OK, I'VE HAD enough. Enough of the blaming, the whining, the righteous posturing that sucks all the air from discussions of the problems of black people and what can be done about them.
For years I've tried to be cool and close ranks, as dictated by a tradition of African American survival and tenuous solidarity. No more. The recent coronation of yet another righteous posturer makes me realize that I have to break my silence and call out my brothers and sisters in the chattering classes who are sapping our dwindling credibility with their constant tirades against oppression and popular misunderstanding of black people.
The posturer who made me do it? Juan Williams.
Williams is a veteran reporter for newspapers and radio, the man who wrote the companion book to the vaunted "Eyes on the Prize" public television series on the civil rights movement. He is also one of a disturbing new breed of black social critics who, after having spent their careers trying to lift up the race, has decided that black people are pretty much responsible for their own decline and for perpetuating a broken culture of bling and victim politics, to name but two.
This differs from conventional black conservatism in that it seems less ideological and more experiential, and therefore more authoritative. I've lived it, it says, so I know what I'm talking about. Williams spells it out in his latest book, "Enough: The Phony Leaders, Dead-End Movements and Culture of Failure That Are Undermining Black America -- And What We Can Do About It." Just in case you don't know what he's had enough of.
Expanding on Bill Cosby's impromptu condemnation of poor black folks a couple of years ago, Williams insists that blacks of all economic stripes are oppressing themselves with outdated notions of structural racism (and with leaders who reinforce those notions while getting paid to perpetuate them). He also says the heart of black problems lies not in history but in skewed modern values that lead to girls having babies out of wedlock and gangster-minded boys wearing their pants too low.
But Williams' most striking point is his echo of what Cosby said in a speech at the NAACP dinner commemorating the 50th anniversary of Brown vs. Board of Education: that blacks have not held up their end of the bargain, particularly when it comes to education. Since 1954, the argument goes, we have frittered away the golden opportunities given to us. We were on the right track in the '60s during the civil rights movement, but since then have gone back to our wasteful ways.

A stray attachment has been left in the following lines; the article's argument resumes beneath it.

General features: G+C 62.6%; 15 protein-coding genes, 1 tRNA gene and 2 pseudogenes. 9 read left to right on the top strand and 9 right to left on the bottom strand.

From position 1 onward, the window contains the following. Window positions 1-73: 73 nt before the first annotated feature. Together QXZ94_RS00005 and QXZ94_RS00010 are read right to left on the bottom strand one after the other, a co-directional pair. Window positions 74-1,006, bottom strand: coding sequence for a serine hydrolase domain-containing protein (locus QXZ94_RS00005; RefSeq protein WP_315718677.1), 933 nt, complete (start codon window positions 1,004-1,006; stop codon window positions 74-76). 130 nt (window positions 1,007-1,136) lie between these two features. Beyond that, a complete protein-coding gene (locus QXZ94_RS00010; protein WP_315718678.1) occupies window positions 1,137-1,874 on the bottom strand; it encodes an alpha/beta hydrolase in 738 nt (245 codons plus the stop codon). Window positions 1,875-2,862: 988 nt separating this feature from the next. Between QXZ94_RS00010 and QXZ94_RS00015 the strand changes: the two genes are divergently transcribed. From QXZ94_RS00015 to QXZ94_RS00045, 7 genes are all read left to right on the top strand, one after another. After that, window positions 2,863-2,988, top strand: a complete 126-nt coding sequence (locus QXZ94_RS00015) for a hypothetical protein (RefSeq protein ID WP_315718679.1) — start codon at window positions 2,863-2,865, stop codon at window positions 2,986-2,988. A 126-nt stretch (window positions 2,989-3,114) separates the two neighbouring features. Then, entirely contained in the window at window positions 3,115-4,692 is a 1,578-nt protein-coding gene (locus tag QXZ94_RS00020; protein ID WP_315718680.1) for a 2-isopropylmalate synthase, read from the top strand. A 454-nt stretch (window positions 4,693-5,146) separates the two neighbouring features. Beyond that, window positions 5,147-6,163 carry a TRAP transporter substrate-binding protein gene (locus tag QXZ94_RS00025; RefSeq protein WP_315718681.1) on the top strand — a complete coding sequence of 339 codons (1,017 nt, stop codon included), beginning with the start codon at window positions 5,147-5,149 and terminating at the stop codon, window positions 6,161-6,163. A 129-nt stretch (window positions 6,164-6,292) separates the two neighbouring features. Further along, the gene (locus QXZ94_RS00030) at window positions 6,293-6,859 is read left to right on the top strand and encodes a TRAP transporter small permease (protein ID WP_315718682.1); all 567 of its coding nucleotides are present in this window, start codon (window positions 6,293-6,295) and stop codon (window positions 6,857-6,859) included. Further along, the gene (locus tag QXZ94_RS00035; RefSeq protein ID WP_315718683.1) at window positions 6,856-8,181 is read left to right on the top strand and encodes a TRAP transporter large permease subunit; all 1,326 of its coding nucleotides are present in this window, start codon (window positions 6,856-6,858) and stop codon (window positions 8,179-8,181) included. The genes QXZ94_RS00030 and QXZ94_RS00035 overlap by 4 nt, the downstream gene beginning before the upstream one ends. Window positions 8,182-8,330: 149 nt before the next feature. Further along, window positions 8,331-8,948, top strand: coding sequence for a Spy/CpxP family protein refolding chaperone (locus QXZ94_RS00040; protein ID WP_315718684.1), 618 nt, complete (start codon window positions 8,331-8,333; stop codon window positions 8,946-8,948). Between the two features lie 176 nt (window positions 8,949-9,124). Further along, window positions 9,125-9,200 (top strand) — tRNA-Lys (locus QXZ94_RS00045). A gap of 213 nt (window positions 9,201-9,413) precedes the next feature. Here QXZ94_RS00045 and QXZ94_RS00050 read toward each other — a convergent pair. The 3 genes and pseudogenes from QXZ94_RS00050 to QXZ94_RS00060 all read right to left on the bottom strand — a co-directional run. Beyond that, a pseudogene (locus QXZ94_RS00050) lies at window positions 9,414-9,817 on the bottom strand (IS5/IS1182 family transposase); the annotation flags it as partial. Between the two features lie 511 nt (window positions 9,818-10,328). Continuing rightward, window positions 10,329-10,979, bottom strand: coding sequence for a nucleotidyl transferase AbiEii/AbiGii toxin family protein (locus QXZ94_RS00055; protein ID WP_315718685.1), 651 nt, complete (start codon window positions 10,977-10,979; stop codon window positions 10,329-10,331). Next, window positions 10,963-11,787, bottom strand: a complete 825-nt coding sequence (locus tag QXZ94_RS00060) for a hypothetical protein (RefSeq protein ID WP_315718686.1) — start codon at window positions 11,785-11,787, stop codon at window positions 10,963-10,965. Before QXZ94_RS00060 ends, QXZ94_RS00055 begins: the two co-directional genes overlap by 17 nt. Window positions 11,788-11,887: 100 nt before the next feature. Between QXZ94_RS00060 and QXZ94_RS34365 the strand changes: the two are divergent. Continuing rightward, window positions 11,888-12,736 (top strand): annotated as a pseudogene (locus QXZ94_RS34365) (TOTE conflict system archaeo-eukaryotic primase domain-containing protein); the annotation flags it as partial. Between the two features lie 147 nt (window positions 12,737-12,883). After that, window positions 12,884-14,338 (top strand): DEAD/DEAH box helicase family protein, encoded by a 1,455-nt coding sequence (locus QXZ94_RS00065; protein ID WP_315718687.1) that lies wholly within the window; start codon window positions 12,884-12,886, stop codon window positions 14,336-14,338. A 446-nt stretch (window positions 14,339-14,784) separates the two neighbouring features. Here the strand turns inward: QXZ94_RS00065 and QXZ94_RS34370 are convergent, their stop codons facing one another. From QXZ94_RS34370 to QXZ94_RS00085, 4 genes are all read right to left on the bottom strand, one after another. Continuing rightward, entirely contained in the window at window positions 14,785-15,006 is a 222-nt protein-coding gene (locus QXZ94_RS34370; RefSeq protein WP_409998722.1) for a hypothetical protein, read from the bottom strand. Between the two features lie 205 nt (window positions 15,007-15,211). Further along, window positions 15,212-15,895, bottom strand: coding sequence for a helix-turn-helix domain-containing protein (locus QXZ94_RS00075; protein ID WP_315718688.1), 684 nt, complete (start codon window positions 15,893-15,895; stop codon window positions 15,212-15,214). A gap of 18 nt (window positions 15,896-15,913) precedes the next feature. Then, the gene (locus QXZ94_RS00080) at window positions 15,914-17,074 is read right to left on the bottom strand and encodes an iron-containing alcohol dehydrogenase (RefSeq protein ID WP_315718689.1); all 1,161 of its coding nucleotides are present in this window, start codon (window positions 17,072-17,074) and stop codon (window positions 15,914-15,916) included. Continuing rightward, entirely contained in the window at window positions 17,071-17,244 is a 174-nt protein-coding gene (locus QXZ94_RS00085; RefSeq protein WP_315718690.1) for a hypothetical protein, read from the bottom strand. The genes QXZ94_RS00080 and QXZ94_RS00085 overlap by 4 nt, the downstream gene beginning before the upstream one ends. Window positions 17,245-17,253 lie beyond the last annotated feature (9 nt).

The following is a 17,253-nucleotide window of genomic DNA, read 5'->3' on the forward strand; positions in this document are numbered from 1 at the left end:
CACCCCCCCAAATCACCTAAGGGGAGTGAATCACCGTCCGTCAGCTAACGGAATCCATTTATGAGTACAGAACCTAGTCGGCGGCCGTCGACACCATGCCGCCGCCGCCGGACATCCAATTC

Putting aside serious cause-and-effect questions about the black condition and baggy pants, I first have to ask: What bargain was that, exactly?
The Brown decision was not some grand pact with black America to repair the damage wrought by generations of legally sanctioned oppression. It was simply an order to uphold the Constitution and desegregate the public schools -- an order that took decades to effect and in many cases was rendered irrelevant because whites moved with such deliberate speed out of schools and neighborhoods where they feared blacks were coming.
Nor is "desegregation" the same as "integration" -- terms people tend to use interchangeably now. Integration implies (though hardly guarantees) equal footing and equal opportunity. If desegregation happened erratically, integration never happened at all. Yet this bargain -- the one that black people have allegedly failed to honor -- assumes that integration did happen, specifically in education, and blacks' failure on this issue has spurred all the others.
I am emphatically not saying that black leaders did all they could to keep the pressure on to meaningfully enforce Brown and other measures addressing equity. I don't disagree with Williams and even Cosby on the failure of leadership in this sense.
But black leadership didn't fail in a vacuum. A federal government -- one that was at best ambiguous about black equality -- failed right along with it.
Whites who abandoned schools, neighborhoods and local economies because of a perceived black threat failed us too.
So did the whole American culture industry, which romanticizes and commercializes the black threat -- otherwise known as the ghetto -- and turns it into gold records and high fashion, beginning with those baggy pants.
No, we're all to blame for the rotten state of Denmark. But observations like that don't sell books.
I share Williams' anger over what has gone wrong. But anger without a certain amount of compassion rooted in fact adds up to just one more rant. And surely we've had enough of those.